The Surprising Benefits of Songwriting

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We tapped into a rich vein of topics when we embarked on this tour of songwriting a few weeks ago. In case you haven’t been following us over the last several weeks, we’ve covered a whole range of songwriting subjects. We began this journey with 5 Skills to Improve Your Songwriting, and since the we have explored recording a demo, getting it heard, writing to accompany visual storytelling like theatre or film, some tips for writing at the piano and guitar, a few tips for aspiring songwriters who can’t play an instrument, and finally, last week, we discussed some modern songwriting tech to help you out. And we’re not done yet! This week we’re going to take a bit of a more existential approach while we discuss some of the benefits of songwriting!

What is it that draws someone to songwriting? Most people who dabble in songwriting aren’t doing it to make it big, or get famous. The vast majority of amateur songwriters aren’t out to make a lot of money, or to pen a #1 hit that lingers in people’s minds for decades. No, in fact, most people who write songs don’t really even consider themselves “professional songwriters,” even when they get paid to do it. So why bother to write songs if you have no interest in doing it professionally? Well, as it turns out, writing music has a number of health, emotional, social benefits.

Health Benefits

People who practice songwriting enjoy a number of physical benefits to their health as a direct result. There have been countless studies looking into the supposed health benefits associated with songwriting, and the findings have been extremely consistent. Many studies continue to check on their participants long after the experiment has concluded, and most have found a lot of evidence of continued health benefits. Over all these studies, people have consistently reported similar health benefits, including:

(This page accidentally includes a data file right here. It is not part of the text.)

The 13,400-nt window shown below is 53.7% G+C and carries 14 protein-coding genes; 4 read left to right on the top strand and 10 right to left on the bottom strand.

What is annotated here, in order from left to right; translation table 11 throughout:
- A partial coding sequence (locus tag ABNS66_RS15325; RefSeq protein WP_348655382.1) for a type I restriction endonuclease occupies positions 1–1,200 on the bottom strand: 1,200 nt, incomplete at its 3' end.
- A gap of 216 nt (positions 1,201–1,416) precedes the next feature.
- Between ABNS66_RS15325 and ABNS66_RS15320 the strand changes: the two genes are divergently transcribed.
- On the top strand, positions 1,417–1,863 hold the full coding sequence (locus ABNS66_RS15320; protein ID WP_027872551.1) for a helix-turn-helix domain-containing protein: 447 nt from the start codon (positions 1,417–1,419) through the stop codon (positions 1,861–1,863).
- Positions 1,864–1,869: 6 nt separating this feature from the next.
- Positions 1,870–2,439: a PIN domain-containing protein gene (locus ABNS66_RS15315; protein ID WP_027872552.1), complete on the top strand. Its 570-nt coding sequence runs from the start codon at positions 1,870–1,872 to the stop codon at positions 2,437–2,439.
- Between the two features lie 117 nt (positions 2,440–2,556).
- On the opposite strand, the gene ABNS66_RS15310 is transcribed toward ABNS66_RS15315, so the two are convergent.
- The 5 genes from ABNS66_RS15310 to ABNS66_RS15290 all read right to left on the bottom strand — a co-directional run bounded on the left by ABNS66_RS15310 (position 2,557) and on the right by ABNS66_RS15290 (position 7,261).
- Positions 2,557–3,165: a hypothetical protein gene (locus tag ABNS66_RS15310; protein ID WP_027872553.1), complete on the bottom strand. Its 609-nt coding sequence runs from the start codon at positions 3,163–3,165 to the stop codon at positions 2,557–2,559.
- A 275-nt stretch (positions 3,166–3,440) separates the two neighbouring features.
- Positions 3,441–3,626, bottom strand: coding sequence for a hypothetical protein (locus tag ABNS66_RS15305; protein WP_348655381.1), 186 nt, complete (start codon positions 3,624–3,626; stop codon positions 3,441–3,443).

• Fewer stress-related visits to the doctor’s office
  • Improvement on a number of immune system functions
  • Lower blood pressure
  • Improved lung function
  • Improved liver function
  • Improved short-term memory
  • Improved sport performance
  • Fewer work days lost to illness
  • Fewer days spent in the hospital overall

These are only a few of the many physical benefits that come from making songwriting a part of your life. Possibly the most interesting aspect of the health benefits songwriting offers is that the practice of writing music doesn’t actually affect health-related behaviours like exercise, diet, or drug and alcohol use, yet it improves your overall health anyway. The scientists who perform these experiments and studies will be the first to admit that they aren’t really sure why expressive songwriting has these kinds of effects on the human body, but that doesn’t mean you can’t enjoy them.

Emotional Benefits

For some reason, the science on the long-term, lasting emotional benefits isn’t as well known, or even as consistent as the physical health benefits. While some studies do account for emotional benefits, they just aren’t as consistent between people. This is probably because everyone approaches the emotional aspect of songwriting in their own, unique way. That being said, there are a few more common effects songwriters have reported to scientists:

  • Improved mood/affect
  • Better overall psychological well-being
  • Less depressive/anxiety symptoms before exams
  • Fewer post-traumatic intrusions